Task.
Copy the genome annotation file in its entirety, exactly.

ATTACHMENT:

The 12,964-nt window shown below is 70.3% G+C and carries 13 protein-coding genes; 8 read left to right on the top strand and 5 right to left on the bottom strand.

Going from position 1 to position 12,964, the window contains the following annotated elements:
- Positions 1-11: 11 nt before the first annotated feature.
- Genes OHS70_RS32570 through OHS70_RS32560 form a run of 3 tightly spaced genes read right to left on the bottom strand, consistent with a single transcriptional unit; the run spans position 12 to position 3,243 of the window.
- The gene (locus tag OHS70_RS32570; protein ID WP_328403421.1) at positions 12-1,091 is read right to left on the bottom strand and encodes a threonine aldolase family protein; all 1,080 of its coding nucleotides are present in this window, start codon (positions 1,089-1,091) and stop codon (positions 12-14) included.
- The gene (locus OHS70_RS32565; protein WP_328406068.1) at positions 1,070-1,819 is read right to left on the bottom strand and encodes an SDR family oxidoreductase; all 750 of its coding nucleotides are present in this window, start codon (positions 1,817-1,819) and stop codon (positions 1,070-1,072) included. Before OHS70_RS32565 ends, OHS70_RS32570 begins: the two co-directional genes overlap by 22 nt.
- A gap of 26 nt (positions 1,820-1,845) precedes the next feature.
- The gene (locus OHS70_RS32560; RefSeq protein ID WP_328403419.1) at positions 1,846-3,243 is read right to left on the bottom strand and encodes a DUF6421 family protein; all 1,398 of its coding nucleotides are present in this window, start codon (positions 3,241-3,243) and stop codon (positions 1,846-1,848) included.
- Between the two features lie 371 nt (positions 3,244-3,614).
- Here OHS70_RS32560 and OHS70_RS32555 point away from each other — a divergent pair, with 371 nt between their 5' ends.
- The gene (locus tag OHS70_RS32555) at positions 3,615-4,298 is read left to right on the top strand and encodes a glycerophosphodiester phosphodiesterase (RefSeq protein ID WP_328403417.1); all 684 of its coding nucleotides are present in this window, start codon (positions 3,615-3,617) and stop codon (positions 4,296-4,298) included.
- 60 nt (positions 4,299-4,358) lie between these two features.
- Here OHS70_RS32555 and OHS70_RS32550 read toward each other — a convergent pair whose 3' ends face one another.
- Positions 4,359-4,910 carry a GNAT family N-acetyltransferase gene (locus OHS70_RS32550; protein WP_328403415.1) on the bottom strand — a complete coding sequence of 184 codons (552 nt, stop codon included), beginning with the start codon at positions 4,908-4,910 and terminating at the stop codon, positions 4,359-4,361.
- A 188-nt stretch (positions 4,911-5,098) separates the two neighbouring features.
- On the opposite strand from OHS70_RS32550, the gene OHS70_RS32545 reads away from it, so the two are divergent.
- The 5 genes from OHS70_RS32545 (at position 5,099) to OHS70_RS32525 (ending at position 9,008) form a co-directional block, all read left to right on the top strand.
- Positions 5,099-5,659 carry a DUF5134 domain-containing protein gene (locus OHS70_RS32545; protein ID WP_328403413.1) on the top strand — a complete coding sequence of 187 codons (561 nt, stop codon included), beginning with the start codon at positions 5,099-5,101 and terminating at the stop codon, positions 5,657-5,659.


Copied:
The 12,964-nt window shown below is 70.3% G+C and carries 13 protein-coding genes; 8 read left to right on the top strand and 5 right to left on the bottom strand.

Going from position 1 to position 12,964, the window contains the following annotated elements:
- Positions 1-11: 11 nt before the first annotated feature.
- Genes OHS70_RS32570 through OHS70_RS32560 form a run of 3 tightly spaced genes read right to left on the bottom strand, consistent with a single transcriptional unit; the run spans position 12 to position 3,243 of the window.
- The gene (locus tag OHS70_RS32570; protein ID WP_328403421.1) at positions 12-1,091 is read right to left on the bottom strand and encodes a threonine aldolase family protein; all 1,080 of its coding nucleotides are present in this window, start codon (positions 1,089-1,091) and stop codon (positions 12-14) included.
- The gene (locus OHS70_RS32565; protein WP_328406068.1) at positions 1,070-1,819 is read right to left on the bottom strand and encodes an SDR family oxidoreductase; all 750 of its coding nucleotides are present in this window, start codon (positions 1,817-1,819) and stop codon (positions 1,070-1,072) included. Before OHS70_RS32565 ends, OHS70_RS32570 begins: the two co-directional genes overlap by 22 nt.
- A gap of 26 nt (positions 1,820-1,845) precedes the next feature.
- The gene (locus OHS70_RS32560; RefSeq protein ID WP_328403419.1) at positions 1,846-3,243 is read right to left on the bottom strand and encodes a DUF6421 family protein; all 1,398 of its coding nucleotides are present in this window, start codon (positions 3,241-3,243) and stop codon (positions 1,846-1,848) included.
- Between the two features lie 371 nt (positions 3,244-3,614).
- Here OHS70_RS32560 and OHS70_RS32555 point away from each other — a divergent pair, with 371 nt between their 5' ends.
- The gene (locus tag OHS70_RS32555) at positions 3,615-4,298 is read left to right on the top strand and encodes a glycerophosphodiester phosphodiesterase (RefSeq protein ID WP_328403417.1); all 684 of its coding nucleotides are present in this window, start codon (positions 3,615-3,617) and stop codon (positions 4,296-4,298) included.
- 60 nt (positions 4,299-4,358) lie between these two features.
- Here OHS70_RS32555 and OHS70_RS32550 read toward each other — a convergent pair whose 3' ends face one another.
- Positions 4,359-4,910 carry a GNAT family N-acetyltransferase gene (locus OHS70_RS32550; protein WP_328403415.1) on the bottom strand — a complete coding sequence of 184 codons (552 nt, stop codon included), beginning with the start codon at positions 4,908-4,910 and terminating at the stop codon, positions 4,359-4,361.
- A 188-nt stretch (positions 4,911-5,098) separates the two neighbouring features.
- On the opposite strand from OHS70_RS32550, the gene OHS70_RS32545 reads away from it, so the two are divergent.
- The 5 genes from OHS70_RS32545 (at position 5,099) to OHS70_RS32525 (ending at position 9,008) form a co-directional block, all read left to right on the top strand.
- Positions 5,099-5,659 carry a DUF5134 domain-containing protein gene (locus OHS70_RS32545; protein ID WP_328403413.1) on the top strand — a complete coding sequence of 187 codons (561 nt, stop codon included), beginning with the start codon at positions 5,099-5,101 and terminating at the stop codon, positions 5,657-5,659.